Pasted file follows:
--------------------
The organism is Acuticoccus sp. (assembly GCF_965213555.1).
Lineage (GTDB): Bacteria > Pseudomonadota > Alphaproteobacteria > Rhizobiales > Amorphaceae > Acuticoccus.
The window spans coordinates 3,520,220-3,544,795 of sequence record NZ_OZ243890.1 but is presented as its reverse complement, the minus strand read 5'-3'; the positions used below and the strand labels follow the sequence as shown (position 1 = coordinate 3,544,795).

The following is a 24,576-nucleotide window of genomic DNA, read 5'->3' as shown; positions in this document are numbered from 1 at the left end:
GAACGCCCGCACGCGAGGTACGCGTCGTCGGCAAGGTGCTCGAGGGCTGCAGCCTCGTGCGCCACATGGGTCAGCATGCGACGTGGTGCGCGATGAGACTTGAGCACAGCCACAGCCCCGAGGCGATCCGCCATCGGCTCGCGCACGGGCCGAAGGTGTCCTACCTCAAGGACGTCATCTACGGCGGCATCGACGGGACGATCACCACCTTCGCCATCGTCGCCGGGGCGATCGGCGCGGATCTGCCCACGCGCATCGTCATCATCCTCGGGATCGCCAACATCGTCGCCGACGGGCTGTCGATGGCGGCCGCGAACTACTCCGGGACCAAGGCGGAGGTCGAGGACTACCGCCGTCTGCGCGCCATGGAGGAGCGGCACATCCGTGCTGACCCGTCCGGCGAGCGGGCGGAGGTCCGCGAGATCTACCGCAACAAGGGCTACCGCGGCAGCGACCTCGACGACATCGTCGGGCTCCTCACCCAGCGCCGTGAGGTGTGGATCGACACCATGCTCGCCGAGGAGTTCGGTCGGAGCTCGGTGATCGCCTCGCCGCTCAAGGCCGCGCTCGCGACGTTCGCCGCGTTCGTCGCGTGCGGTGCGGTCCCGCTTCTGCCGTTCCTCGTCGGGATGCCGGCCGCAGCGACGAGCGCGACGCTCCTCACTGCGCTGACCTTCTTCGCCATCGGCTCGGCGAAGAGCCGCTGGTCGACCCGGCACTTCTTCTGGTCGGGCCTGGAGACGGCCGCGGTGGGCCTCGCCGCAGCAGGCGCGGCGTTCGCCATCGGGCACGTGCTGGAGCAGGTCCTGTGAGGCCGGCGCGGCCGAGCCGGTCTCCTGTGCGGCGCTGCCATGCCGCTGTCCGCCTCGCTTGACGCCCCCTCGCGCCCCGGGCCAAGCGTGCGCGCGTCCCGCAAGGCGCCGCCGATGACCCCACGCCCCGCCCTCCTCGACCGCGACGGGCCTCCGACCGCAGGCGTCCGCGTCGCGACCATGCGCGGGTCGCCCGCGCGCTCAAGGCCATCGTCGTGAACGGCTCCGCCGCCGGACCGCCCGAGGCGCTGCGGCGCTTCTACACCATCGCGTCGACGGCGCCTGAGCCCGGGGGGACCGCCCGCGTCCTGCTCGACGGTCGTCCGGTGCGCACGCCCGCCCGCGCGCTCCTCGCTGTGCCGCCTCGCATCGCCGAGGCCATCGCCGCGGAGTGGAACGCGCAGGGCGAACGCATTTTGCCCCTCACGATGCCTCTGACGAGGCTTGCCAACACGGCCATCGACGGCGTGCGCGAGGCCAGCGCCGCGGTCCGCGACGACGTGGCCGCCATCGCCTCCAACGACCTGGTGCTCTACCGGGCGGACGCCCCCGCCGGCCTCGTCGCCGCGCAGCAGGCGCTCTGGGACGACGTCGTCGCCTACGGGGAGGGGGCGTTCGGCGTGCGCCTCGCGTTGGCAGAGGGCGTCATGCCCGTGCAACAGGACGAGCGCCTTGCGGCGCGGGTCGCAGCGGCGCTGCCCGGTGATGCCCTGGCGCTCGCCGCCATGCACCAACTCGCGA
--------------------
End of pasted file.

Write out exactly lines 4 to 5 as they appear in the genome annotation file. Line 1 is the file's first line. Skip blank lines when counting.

The following is a 24,576-nucleotide window of genomic DNA, read 5'->3' as shown; positions in this document are numbered from 1 at the left end:
GAACGCCCGCACGCGAGGTACGCGTCGTCGGCAAGGTGCTCGAGGGCTGCAGCCTCGTGCGCCACATGGGTCAGCATGCGACGTGGTGCGCGATGAGACTTGAGCACAGCCACAGCCCCGAGGCGATCCGCCATCGGCTCGCGCACGGGCCGAAGGTGTCCTACCTCAAGGACGTCATCTACGGCGGCATCGACGGGACGATCACCACCTTCGCCATCGTCGCCGGGGCGATCGGCGCGGATCTGCCCACGCGCATCGTCATCATCCTCGGGATCGCCAACATCGTCGCCGACGGGCTGTCGATGGCGGCCGCGAACTACTCCGGGACCAAGGCGGAGGTCGAGGACTACCGCCGTCTGCGCGCCATGGAGGAGCGGCACATCCGTGCTGACCCGTCCGGCGAGCGGGCGGAGGTCCGCGAGATCTACCGCAACAAGGGCTACCGCGGCAGCGACCTCGACGACATCGTCGGGCTCCTCACCCAGCGCCGTGAGGTGTGGATCGACACCATGCTCGCCGAGGAGTTCGGTCGGAGCTCGGTGATCGCCTCGCCGCTCAAGGCCGCGCTCGCGACGTTCGCCGCGTTCGTCGCGTGCGGTGCGGTCCCGCTTCTGCCGTTCCTCGTCGGGATGCCGGCCGCAGCGACGAGCGCGACGCTCCTCACTGCGCTGACCTTCTTCGCCATCGGCTCGGCGAAGAGCCGCTGGTCGACCCGGCACTTCTTCTGGTCGGGCCTGGAGACGGCCGCGGTGGGCCTCGCCGCAGCAGGCGCGGCGTTCGCCATCGGGCACGTGCTGGAGCAGGTCCTGTGAGGCCGGCGCGGCCGAGCCGGTCTCCTGTGCGGCGCTGCCATGCCGCTGTCCGCCTCGCTTGACGCCCCCTCGCGCCCCGGGCCAAGCGTGCGCGCGTCCCGCAAGGCGCCGCCGATGACCCCACGCCCCGCCCTCCTCGACCGCGACGGGCCTCCGACCGCAGGCGTCCGCGTCGCGACCATGCGCGGGTCGCCCGCGCGCTCAAGGCCATCGTCGTGAACGGCTCCGCCGCCGGACCGCCCGAGGCGCTGCGGCGCTTCTACACCATCGCGTCGACGGCGCCTGAGCCCGGGGGGACCGCCCGCGTCCTGCTCGACGGTCGTCCGGTGCGCACGCCCGCCCGCGCGCTCCTCGCTGTGCCGCCTCGCATCGCCGAGGCCATCGCCGCGGAGTGGAACGCGCAGGGCGAACGCATTTTGCCCCTCACGATGCCTCTGACGAGGCTTGCCAACACGGCCATCGACGGCGTGCGCGAGGCCAGCGCCGCGGTCCGCGACGACGTGGCCGCCATCGCCTCCAACGACCTGGTGCTCTACCGGGCGGACGCCCCCGCCGGCCTCGTCGCCGCGCAGCAGGCGCTCTGGGACGACGTCGTCGCCTACGGGGAGGGGGCGTTCGGCGTGCGCCTCGCGTTGGCAGAGGGCGTCATGCCCGTGCAACAGGACGAGCGCCTTGCGGCGCGGGTCGCAGCGGCGCTGCCCGGTGATGCCCTGGCGCTCGCCGCCATGCACCAACTCGCGA